It would cost just £18 per property to fit an isolator with every smart meter – energy suppliers should do it.

Energy firms have a once in a lifetime opportunity to address a number of customer service issues en masse with the smart meter rollout. The question is, will they be brave enough to invest just a little bit extra as a future investment in customer goodwill?
One such issue surrounds property de-energisation – for example, if the consumer unit needs replacing or moving. There are 400,000 temporary de-energisations every year. To de-energise a property now, either the electrician or property owner has to call out the utility provider, first to remove the cut-out fuse and then at a later time to replace it. This often results in delay and typically costs the customer £35 to £45 per visit or £70 to £90 in total.
There are alternatives, but only one is legal, which is to arrange for the electricity company to fit an isolator between the meter and the consumer unit so the electrician can de-energise the property. Such isolators are generally fitted in new-build properties but are rarely retrofitted because you still need to call out the provider and pay for the installation, which costs in the region of £130.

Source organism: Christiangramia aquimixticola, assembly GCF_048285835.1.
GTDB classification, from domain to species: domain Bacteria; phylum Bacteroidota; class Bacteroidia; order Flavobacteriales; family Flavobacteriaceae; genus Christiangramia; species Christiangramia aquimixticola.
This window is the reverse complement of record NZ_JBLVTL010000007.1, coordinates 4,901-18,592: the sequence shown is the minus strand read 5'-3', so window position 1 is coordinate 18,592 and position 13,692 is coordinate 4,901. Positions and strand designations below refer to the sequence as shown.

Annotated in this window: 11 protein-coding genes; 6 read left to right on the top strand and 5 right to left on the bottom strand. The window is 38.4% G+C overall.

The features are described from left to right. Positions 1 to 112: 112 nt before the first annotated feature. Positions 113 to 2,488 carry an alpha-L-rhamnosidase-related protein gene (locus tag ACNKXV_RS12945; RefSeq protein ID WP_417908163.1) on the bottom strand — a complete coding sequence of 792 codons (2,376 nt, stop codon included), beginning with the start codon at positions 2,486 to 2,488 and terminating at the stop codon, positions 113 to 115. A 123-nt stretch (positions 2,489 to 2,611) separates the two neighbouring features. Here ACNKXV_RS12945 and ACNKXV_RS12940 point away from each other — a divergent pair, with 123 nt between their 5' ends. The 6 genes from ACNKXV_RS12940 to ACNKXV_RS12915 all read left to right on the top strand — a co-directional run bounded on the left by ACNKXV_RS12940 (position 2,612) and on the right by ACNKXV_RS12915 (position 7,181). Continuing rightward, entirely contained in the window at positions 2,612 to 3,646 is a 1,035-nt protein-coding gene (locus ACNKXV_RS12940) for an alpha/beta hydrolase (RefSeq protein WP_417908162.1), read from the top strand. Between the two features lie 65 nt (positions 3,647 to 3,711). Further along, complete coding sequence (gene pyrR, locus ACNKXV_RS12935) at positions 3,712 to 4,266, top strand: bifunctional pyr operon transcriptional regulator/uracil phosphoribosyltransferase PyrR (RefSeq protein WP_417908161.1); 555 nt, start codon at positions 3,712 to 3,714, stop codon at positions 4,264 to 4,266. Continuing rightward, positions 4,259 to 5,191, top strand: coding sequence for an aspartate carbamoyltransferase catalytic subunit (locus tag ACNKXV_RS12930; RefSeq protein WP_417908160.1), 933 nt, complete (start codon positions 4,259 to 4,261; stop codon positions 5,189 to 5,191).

What tends to happen in practice is that the electrician will remove and replace the cut-out fuse. This is potentially dangerous and also leaves the electrician or homeowner liable for prosecution for energy theft.
The smart meter rollout provides an ideal opportunity to address the issue, given that energy companies will be visiting properties anyway. The Electrical Safety Council outlines four possible options:
1.    Incorporate a manually operated single pole switch in the smart meter allowing a competent person, such as an electrician, to isolate the supply.
2.    Use the solution already used in new-build properties and install a separate double-pole isolating switch at the same time as installing the smart meter.
3.    Introduce a system to authorise competent non-­industry personnel to withdraw cut out fuses (expensive and endangers revenue, given wider circulation of sealing pliers used in cut out fuses).
4.     Leave things as they are.
It is common sense to solve this issue once and for all while utilities have access to properties. An existing proven solution already exists in option 2, so even if option 1 is discounted, it should be simple process and cost just an extra £18.
The alternative is a lot of angry and frustrated customers.
Paul Collins, technical manager, Hager